Canada: ‘Tis The Season For (Conditional) Giving? British Columbia Court Rules On Conditional Donation Agreements

Last Updated: December 18 2013
Article by Katherine Reilly and Jamieson D. Virgin

In the spirit of giving this holiday season, many will donate to a favorite charity. One common way to donate is in the form of a "conditional donation agreement". Many conditional donation agreements contain limitations on how the donated funds can be used.

The recent BC Supreme Court case of Norman v Watch Tower Bible and Tract Society of Canada1 considered a different kind of conditional donation agreement, whereby the funds could be used by the charity, but would be returned to the donor in the event of personal need. Upon the death of the donor, the remaining unused funds of the donation would vest with the charity.

The Issue

The issue in dispute in Norman was whether the conditional donation arrangement in question constituted a testamentary disposition, or an inter vivos trust. The Plaintiff (the Normans' estate) argued that the conditional donation was a testamentary disposition, such that the estate was the proper recipient of the donated funds. The Defendant, the Watch Tower Bible and Tract Society (the "Society") took the view that the donation was a gift with a condition subsequent that created an inter vivos trust – meaning that the funds would belong to the Society.

The Facts

The facts in Norman were not in dispute, and the matter proceeded by way of a summary trial.

Mr. and Mrs. Norman were practicing Jehovah's Witnesses throughout their lives. They were regular donors to the Society, which is the registered charity representing Jehovah's Witnesses in Canada.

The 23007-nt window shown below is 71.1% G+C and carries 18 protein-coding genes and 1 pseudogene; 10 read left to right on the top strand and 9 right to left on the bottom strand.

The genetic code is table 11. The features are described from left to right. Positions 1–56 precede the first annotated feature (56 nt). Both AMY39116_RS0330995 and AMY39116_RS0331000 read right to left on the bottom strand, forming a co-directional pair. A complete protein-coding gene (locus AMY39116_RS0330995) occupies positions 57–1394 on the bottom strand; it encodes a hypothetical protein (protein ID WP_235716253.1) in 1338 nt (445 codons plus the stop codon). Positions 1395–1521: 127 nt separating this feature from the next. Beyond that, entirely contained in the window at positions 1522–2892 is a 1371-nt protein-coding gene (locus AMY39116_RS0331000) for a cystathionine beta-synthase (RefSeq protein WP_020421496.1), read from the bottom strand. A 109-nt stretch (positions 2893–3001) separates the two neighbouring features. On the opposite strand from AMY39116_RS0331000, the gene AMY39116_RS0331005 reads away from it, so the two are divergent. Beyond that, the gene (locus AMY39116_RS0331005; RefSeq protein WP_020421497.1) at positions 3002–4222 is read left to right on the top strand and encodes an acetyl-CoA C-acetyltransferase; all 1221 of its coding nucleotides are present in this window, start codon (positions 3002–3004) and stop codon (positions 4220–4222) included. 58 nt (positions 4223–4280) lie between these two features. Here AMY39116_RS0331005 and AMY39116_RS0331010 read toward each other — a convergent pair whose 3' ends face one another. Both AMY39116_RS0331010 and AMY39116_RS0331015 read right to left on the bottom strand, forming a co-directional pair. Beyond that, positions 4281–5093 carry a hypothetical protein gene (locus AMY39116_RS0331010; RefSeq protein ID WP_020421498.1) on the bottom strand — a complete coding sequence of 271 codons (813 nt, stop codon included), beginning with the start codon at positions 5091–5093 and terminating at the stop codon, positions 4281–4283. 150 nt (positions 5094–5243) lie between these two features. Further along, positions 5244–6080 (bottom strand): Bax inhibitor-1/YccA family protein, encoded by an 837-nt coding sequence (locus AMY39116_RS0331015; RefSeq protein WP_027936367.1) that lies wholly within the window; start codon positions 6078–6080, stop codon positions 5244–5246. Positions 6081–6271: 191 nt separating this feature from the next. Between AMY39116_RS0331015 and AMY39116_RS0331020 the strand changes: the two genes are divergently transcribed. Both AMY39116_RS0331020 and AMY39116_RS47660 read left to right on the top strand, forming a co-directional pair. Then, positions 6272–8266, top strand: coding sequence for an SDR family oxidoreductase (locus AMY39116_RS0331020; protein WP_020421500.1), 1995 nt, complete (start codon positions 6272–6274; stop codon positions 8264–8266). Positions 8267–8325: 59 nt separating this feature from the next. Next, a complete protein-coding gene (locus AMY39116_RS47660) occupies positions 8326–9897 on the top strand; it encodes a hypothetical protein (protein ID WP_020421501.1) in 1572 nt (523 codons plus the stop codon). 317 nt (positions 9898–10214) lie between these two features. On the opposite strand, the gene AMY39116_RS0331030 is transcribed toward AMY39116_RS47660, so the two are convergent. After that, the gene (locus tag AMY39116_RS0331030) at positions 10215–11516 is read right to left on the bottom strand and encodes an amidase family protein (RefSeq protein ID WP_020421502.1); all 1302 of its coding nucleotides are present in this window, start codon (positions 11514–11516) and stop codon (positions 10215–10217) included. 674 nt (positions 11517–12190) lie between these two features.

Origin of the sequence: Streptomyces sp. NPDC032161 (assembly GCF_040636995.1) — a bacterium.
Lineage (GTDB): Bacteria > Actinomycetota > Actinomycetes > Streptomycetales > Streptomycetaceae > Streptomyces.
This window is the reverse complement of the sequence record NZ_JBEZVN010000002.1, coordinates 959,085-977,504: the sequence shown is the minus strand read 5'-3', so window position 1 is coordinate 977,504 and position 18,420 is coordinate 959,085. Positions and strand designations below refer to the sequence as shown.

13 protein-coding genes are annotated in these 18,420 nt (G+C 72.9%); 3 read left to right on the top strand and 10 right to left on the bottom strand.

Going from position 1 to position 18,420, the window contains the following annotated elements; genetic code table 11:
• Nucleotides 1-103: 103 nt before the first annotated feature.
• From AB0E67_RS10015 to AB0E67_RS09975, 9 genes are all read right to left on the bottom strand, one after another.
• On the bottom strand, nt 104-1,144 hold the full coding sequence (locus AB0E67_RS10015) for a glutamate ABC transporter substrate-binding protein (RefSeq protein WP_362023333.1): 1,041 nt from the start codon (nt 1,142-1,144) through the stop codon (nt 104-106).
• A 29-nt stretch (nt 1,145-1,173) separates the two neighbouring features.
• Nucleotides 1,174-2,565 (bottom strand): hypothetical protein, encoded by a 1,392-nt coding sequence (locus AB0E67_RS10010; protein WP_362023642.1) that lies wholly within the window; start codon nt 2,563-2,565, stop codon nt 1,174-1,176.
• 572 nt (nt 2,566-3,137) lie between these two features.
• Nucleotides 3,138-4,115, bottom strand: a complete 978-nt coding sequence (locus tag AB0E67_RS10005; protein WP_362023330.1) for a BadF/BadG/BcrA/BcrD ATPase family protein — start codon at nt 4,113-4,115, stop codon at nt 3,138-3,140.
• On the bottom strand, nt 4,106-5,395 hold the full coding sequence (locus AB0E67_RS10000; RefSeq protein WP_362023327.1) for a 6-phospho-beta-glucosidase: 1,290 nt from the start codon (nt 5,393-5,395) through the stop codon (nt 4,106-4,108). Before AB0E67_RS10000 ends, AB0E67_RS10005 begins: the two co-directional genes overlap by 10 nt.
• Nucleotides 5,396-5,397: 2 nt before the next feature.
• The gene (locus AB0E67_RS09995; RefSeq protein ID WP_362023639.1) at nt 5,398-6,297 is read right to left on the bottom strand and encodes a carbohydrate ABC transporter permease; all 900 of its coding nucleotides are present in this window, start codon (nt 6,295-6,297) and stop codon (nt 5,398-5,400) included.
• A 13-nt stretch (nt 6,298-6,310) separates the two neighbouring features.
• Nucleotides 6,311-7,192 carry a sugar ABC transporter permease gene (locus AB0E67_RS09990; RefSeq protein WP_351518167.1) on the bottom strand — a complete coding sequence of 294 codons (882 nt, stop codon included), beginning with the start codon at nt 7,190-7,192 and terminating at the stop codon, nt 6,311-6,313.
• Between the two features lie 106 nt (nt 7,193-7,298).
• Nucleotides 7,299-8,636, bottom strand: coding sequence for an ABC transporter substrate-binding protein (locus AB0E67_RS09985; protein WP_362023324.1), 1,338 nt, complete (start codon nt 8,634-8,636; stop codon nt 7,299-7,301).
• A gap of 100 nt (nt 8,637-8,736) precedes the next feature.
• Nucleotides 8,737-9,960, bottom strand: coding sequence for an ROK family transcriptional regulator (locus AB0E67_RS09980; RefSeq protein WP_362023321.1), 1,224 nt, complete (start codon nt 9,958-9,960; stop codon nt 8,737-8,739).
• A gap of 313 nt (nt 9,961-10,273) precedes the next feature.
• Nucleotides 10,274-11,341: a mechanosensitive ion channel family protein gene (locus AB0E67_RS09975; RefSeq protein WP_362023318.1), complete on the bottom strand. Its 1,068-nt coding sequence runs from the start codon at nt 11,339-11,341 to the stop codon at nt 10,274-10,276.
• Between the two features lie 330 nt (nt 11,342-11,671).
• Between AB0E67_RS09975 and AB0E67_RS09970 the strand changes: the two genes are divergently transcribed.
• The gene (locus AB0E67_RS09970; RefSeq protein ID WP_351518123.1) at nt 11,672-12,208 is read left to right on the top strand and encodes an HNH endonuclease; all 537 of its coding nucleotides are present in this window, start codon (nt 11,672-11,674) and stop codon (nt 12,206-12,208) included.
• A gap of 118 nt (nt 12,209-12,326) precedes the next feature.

In 2001, Mr. Norman made a donation in the amount of $200,000, which he initially described as a "no interest demand loan". The Society had certain policies in place that allowed money given under a "special arrangement" to be returned to the donor should the donor have personal need for it in the future, and upon death of the donor the donation would vest with the charity. It was unclear to the Society whether the Normans intended such an arrangement. So, the Society forwarded the Normans an agreement, which they executed (the "Conditional Donation Agreement"). The Conditional Donation Agreement was in line with the Society's special arrangement policy and stipulated that the $200,000 donation, and all future donations, were subject to the same terms.

Between 2001 and 2009, the Normans advanced a total of $310,000 to the Defendant under the Conditional Donation Agreement. During the same period, approximately $60,000 was converted by the Normans into outright donations, for which charitable tax receipts were issued. When Mr. and Mrs. Norman passed away, $250,000 remained in the conditional donation.

By contrast, in 1997, the Normans made a $250,000 no-interest loan to their congregation to assist in the construction of their local Kingdom Hall. The loan agreement stipulated certain repayment obligations. However, the loan was later converted to a promissory note that stated in the event of one of the Norman's deaths the balance owing on the loan was to be paid to the surviving spouse, or if both died, to their estate.

The Decision

In the result, the court determined that the Conditional Donation Agreement was intended to have immediate effect, and was therefore not a testamentary disposition. The court preferred the view that the Conditional Donation Agreement was a gift with a subsequent condition that created an inter vivos trust.

The Law

At the heart of the testamentary disposition "test" is the question of whether the person executing the disposition intends that it shall not take effect until his or her death. The court's task in these types of cases, since the person who executed the disposition has since passed away, is to glean the deceased's intentions from looking at (1) the document itself, and (2) the relevant surrounding circumstances. Some of the factors the court will look at include: